Nutritionists who aren't raw fooders themselves agree that such an eating plan has its advantages. Molly Kimball, RD, a nutritionist with a division of the Ochsner Clinic in New Orleans, says a raw food diet is "nutrient dense," with a high content of minerals, vitamins, and enzymes. And because it emphasizes organically grown foods, says Kimball, it's virtually free of pesticides, chemicals, hormones, and antibiotics that are found in meats, poultry, and non-organic produce.
There is also little or no saturated fat, no added refined sugars, low sodium levels, and high fiber content. "All the things that are recommended to decrease our risk of heart disease, cancer, and other illnesses," says Kimball.
Kimball does have some reservations, however. For one, cooking does not destroy as many of the nutrients as raw fooders claim -- "I think they're being a bit extreme in that regard" -- and, in fact, enhances the benefits of certain foods. Cooking increases the availability of the beta carotene in carrots, for example, as well as releasing the lycopene in tomatoes (both beta carotene and lycopene have been shown to offer protective benefits against heart disease and cancer).
A diet made up solely of raw foods may also leave you coming up short when it comes to calcium, omega-3 fatty acids (which are found in plentiful supply in fatty fish such as salmon and tuna and offer protection against heart disease and cancer, too), iron, and vitamin B-12 (which is found only in animal foods). "Raw foods do have calcium, iron, and even some fatty acids -- in walnuts and flaxseed, for example," says Kimball, "but not as much as you would find in other foods, and they're not always absorbed as well."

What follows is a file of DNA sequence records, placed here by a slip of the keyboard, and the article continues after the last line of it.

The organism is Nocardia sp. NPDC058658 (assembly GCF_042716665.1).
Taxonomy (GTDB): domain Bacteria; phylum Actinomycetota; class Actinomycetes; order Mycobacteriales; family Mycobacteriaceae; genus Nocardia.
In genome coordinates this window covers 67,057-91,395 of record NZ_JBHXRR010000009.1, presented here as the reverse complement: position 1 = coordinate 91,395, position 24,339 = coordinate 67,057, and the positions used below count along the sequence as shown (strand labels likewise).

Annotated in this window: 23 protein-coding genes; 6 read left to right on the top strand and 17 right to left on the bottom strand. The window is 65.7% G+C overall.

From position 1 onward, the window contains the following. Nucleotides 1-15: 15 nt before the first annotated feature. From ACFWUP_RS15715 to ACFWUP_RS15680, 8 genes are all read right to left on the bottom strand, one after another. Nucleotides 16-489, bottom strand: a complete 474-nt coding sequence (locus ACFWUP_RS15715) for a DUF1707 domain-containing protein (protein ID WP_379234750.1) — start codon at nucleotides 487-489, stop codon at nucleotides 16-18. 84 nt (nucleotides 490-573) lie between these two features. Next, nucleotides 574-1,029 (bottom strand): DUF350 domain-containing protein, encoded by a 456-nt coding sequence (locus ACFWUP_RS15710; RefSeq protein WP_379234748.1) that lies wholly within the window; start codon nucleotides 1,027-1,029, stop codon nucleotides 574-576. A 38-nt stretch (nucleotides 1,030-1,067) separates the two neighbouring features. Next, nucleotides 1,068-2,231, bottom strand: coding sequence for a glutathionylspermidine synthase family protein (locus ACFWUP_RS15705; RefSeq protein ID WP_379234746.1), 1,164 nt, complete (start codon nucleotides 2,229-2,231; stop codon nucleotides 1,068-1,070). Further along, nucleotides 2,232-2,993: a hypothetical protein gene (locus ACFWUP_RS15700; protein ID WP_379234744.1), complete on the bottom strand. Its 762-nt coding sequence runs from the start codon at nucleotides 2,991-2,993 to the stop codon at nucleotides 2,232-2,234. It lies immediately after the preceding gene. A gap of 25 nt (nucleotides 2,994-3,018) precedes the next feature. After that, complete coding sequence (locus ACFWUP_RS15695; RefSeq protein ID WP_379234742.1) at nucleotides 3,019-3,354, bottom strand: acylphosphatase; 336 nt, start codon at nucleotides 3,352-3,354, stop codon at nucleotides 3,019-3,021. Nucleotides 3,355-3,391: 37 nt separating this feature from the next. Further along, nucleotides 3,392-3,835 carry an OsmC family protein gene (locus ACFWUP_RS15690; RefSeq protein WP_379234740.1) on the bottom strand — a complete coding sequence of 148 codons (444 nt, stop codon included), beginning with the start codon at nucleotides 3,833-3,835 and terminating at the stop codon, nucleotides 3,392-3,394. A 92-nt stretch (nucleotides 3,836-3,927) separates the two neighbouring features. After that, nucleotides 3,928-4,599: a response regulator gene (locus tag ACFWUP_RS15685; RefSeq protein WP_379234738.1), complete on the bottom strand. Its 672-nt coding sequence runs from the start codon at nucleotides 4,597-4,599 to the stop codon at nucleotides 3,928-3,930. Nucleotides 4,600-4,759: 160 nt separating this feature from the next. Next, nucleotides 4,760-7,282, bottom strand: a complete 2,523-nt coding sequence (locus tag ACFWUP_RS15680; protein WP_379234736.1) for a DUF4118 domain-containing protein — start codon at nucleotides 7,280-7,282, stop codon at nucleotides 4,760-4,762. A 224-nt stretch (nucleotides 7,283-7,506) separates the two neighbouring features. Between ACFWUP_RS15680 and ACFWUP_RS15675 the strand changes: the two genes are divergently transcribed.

This doesn't mean you shouldn't necessarily follow a raw foods diet, but you should plan your meals carefully and consider taking supplements, says Kimball.
Following such a food plan can have other drawbacks as well. People with irritable bowel syndrome and diverticulitis may find a diet made up solely of raw foods a bit hard on their system, says Kimball. And people who have been told by their doctors that they have abnormally high potassium levels should boil their vegetables so that some of the potassium makes its way out of the veggies and into the water, says Wahida Karmally, MS, RD, a spokesperson for the American Dietetic Association. Karmally says that not all raw vegetables taste good, and if it's a matter of not eating vegetables at all, or cooking them, then by all means cook them.
"There's also something to be said for the comfort of a hot meal," Kimball says. "The satisfaction, or satiety -- that feeling of fullness -- you get from a hot meal is important to some people."
Breaking the cooked food habit can be a problem, says Roberts, as can the social aspect of following such a diet. "If you're married to someone -- as I am -- who doesn't eat this way, or if your friends don't understand you, it can be difficult." Roberts always offers to bring several of his favorite dishes when invited to dinner.
"By keeping a positive attitude and sharing what I've learned -- as well as some of my favorite foods," says Roberts, "I'm able to reach people and let them know that following this plan isn't really about the food at all ... it's about becoming aware of how to help your body heal itself."
Originally published Aug. 5, 2002.
Medically updated July 31, 2003.